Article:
There’s an arcade in The Last of Us Part II in which Ellie fights a bloater. It’s a tense encounter, with the scrappy avenger battling the zombie all on her own. The fight’s backdrop of gaming ruins is apparently based on a real spot in Seattle. Now, the real-life arcade, GameWorks Seattle, is reportedly shutting down before the new year begins.
The closure was first reported by GamesRader along with several Twitter users in the gaming industry who say GameWorks’ closure is imminent. Though they don’t say when, several tweets from users suggest the company will shutter the Seattle location on December 23. Reports also cite a liquidation, supposedly due to financial wrangling and debt payments, though the pandemic likely didn’t help matters.
A supervisor of the Las Vegas location confirmed to Kotaku that the Seattle spot is closing up shop and that GameWorks as a company is shuttering, though they couldn’t say exactly when.
The company-wide closure was also confirmed in a tweet from Get In The Car, Loser! composer Christa Lee. Lee also said the company’s owners ExWorks Capital, which scooped up GameWorks in May 2018 has “mismanaged the chain” the entire time.
In a Twitter message to Kotaku, Lee said they are “assisting the Video Game History Foundation in preserving what we can of the place.” The manager who spoke with Lee reportedly said the Seattle location “could be managed by the landlord if they were interested,” but it’s unclear if that will happen. Pouring salt on a fresh gash of a wound, Lee said staff at the Seattle location were “only [given] a week’s notice” of GameWorks’ last day.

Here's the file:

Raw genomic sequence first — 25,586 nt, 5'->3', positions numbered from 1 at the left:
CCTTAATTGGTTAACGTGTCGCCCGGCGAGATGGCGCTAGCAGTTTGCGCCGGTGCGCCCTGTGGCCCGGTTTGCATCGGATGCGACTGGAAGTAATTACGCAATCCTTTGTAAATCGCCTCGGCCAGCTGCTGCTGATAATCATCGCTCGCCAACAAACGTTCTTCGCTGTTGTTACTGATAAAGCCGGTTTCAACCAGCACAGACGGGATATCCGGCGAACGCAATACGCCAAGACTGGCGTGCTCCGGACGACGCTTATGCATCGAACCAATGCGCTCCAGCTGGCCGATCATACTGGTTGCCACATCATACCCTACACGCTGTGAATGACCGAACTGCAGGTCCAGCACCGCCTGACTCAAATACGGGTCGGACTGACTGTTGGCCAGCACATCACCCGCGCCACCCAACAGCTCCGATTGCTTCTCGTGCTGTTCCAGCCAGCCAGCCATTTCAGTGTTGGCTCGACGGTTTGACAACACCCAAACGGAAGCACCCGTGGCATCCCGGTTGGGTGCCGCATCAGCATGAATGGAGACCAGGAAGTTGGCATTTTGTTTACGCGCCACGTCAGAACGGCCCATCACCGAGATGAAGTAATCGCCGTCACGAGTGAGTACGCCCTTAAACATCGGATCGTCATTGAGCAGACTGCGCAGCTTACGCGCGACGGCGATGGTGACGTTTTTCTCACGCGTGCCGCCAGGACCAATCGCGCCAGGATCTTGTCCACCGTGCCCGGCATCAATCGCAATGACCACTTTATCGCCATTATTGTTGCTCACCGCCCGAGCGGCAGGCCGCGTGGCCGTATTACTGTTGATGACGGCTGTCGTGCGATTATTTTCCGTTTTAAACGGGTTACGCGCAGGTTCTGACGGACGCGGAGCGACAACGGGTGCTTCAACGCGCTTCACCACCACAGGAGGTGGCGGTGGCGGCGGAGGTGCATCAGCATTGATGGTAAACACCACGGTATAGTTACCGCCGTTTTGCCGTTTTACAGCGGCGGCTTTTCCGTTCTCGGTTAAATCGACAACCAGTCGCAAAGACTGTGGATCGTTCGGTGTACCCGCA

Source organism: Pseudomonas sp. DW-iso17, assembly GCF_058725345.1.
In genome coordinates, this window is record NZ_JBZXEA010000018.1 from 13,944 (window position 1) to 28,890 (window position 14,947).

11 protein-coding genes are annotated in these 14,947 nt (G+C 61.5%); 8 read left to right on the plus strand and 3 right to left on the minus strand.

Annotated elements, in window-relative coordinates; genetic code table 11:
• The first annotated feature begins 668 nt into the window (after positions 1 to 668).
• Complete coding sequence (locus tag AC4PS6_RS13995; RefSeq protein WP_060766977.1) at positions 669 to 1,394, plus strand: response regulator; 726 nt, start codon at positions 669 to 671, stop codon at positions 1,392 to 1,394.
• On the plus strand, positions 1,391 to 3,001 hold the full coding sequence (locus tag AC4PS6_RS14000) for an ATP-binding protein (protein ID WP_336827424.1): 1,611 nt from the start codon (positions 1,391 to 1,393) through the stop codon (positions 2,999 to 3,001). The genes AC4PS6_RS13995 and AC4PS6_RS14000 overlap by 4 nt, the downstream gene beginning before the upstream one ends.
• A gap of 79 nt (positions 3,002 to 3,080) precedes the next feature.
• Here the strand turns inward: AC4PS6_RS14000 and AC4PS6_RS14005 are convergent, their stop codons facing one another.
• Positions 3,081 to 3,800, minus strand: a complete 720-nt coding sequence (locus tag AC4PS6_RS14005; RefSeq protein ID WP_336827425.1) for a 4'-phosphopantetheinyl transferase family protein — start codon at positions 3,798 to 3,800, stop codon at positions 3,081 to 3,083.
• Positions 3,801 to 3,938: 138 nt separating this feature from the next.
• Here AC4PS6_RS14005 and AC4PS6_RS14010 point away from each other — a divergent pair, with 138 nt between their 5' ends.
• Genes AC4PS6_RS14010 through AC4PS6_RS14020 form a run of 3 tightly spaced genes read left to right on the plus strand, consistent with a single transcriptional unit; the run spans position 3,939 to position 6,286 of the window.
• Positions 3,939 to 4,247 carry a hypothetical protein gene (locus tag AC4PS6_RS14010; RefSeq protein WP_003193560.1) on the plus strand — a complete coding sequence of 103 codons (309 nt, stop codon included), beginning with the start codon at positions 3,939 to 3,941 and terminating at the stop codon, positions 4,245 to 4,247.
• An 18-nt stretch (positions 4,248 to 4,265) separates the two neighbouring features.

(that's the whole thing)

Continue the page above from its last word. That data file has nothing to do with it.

GameWorks has not publicly said anything about these closures yet. Kotaku reached out to GameWorks for further comment via email and called several locations in addition to the Las Vegas arcade.
Founded in 1996 as a joint venture between DreamWorks, Sega, and Universal Studios, GameWorks served as a hub for video games and entertainment. It was like a proto Barcade before the chain existed. It was also a major esports destination, being one of the few spots the fighting game community frequented. Housing arcade cabinets new and old, GameWorks’ extemporaneous shuttering is another reason why preservation matters.